I once asked a buddy for a restaurant recommendation in Florence, Italy. He emailed back the name of a place with a comment about their truffles, saying “they are earthy and divine.”‚ I never expected a guy that funneled beers with me in college to talk about truffles let alone use that phrase, but by happenstance, this random phrase is how I’d describe Midlake’s latest release, The Courage Of Others. Earthy. And devine.
It’s also a perfect album for the winter season. It’s sound is heavily influenced by 60′s British prog-folk-rock with mystical lyrics, flute accompaniments and melancholy themes. It’s not an album you want to throw on at your next party, but it immediately gave me the urge to walk through a damp, foggy forest in solitude.
So that’s what I did. I put in the headphones and, for the first time, hiked to the top of Kennesaw Mountain National Battlefield Park.‚ It was the site of furious Civil War battles that claimed the lives of more than 5,000 soldiers. Hearing these somber songs while walking past cannon emplacements and preserved earthworks in this battlefield of ghosts made the early morning hike extremely eerie. As I approached the summit, “The Courage of Others” began to play with lines:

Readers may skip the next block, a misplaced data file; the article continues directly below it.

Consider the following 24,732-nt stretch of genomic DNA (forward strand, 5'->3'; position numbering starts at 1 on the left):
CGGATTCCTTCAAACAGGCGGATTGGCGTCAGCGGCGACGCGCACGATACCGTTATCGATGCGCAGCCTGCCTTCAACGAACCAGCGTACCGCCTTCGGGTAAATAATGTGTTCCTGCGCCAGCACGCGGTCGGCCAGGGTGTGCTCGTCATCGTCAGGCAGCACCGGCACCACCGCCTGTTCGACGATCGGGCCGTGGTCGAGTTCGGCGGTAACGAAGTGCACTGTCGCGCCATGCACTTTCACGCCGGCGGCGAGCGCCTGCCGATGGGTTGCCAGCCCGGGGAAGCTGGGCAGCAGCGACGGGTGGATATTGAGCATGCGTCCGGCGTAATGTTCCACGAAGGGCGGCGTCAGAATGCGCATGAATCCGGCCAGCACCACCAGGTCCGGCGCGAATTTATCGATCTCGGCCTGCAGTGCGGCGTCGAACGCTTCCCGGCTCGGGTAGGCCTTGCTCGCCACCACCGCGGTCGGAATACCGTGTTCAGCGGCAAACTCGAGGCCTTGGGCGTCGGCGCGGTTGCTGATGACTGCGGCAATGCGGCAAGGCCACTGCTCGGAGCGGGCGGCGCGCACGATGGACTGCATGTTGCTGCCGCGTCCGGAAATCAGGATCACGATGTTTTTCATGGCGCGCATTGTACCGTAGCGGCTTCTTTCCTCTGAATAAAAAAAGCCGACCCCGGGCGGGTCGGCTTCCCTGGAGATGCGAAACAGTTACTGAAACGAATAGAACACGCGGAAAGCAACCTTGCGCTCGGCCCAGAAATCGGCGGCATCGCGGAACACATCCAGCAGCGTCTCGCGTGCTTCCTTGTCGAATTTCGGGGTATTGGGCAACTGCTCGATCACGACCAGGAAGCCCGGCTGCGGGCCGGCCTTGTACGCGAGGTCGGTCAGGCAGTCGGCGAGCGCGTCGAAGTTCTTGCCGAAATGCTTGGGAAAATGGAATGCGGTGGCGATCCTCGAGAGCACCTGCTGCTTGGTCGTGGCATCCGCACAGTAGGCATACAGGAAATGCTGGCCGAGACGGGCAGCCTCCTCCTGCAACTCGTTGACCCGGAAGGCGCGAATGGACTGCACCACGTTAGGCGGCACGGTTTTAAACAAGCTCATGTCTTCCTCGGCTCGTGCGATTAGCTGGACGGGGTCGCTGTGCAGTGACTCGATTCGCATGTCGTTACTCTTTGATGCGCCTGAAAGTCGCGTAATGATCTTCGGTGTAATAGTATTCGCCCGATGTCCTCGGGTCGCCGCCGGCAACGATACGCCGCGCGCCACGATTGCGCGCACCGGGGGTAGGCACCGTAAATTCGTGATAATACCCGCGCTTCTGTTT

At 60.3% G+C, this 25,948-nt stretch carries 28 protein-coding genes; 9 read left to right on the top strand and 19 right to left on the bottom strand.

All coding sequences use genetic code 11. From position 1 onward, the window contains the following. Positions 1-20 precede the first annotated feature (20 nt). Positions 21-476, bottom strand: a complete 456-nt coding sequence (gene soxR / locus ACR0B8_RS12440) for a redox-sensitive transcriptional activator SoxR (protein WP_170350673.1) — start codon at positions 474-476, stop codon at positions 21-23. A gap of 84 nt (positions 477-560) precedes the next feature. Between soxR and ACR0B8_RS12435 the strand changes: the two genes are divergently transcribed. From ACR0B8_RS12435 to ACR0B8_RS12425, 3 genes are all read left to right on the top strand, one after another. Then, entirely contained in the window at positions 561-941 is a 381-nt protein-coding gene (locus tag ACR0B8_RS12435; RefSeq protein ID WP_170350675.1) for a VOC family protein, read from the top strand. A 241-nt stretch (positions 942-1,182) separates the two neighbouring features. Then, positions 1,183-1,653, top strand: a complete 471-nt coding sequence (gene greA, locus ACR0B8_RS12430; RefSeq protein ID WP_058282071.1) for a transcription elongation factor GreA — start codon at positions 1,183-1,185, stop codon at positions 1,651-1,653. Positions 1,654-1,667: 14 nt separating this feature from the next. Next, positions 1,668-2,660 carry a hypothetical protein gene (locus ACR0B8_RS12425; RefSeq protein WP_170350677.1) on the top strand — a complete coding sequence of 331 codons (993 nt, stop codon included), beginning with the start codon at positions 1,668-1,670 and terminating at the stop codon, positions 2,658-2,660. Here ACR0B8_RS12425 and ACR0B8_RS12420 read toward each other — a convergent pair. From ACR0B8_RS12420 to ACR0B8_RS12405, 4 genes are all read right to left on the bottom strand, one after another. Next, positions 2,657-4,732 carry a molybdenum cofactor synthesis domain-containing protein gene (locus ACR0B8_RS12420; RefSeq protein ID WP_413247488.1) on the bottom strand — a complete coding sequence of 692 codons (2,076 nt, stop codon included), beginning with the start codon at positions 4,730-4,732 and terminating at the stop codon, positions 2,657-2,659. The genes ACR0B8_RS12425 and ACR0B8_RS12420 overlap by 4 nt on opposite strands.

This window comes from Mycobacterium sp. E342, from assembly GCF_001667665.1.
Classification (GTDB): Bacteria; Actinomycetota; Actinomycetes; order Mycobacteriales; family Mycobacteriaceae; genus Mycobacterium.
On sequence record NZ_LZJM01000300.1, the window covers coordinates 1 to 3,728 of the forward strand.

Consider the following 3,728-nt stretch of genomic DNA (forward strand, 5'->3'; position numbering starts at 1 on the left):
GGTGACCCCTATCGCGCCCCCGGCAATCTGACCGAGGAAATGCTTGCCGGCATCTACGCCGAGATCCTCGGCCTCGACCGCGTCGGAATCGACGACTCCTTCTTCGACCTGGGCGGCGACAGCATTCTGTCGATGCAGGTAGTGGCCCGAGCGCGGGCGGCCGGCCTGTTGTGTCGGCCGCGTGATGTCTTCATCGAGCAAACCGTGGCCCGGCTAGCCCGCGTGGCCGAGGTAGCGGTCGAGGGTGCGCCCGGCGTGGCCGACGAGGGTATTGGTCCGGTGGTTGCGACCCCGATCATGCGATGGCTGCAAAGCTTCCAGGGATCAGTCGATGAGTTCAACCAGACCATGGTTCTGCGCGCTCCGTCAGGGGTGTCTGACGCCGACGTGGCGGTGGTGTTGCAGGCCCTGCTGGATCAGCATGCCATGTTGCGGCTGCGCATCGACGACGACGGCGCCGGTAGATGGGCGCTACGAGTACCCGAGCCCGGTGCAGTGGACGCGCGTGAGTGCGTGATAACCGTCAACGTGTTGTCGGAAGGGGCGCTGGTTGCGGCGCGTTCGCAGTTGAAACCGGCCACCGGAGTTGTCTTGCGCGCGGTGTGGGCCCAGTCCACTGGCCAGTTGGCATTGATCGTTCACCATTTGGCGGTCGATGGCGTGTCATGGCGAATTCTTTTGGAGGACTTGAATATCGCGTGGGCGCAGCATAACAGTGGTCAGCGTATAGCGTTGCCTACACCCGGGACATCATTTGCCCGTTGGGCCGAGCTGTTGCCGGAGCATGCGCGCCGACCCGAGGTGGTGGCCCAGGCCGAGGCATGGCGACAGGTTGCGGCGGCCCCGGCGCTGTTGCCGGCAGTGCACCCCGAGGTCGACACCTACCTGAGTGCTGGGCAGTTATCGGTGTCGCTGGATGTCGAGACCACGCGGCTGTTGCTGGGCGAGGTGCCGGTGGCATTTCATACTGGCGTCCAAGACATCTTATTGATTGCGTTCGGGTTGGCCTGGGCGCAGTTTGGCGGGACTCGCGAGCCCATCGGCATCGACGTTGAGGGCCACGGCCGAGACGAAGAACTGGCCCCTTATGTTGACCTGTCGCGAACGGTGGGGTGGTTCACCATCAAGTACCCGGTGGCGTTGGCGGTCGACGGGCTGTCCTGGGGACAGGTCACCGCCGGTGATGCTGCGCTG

How can they have the courage?
Of lords that have long since past.
It’s in their hands. It’s their heads.
It’s been in their blood for many years and brings them sorrow.
In a dark room he trembles alone. He trembles alone.
It was a moving experience and I don’t think the moment’s gravity would have been felt without Midlake providing the backdrop. I captured a picture on my phone:
I’m aware that this isn’t a typical album review, but this is one of those albums that must be experienced. There is no standout single like “Roscoe” on 2006′s outstanding The Trials of Van Occupanther but The Courage of Others is a better body of work than it’s predecessor. It’s available on eMusic if you’re a subscriber. No mp3′s have been released, but there’s a little player below for sampling.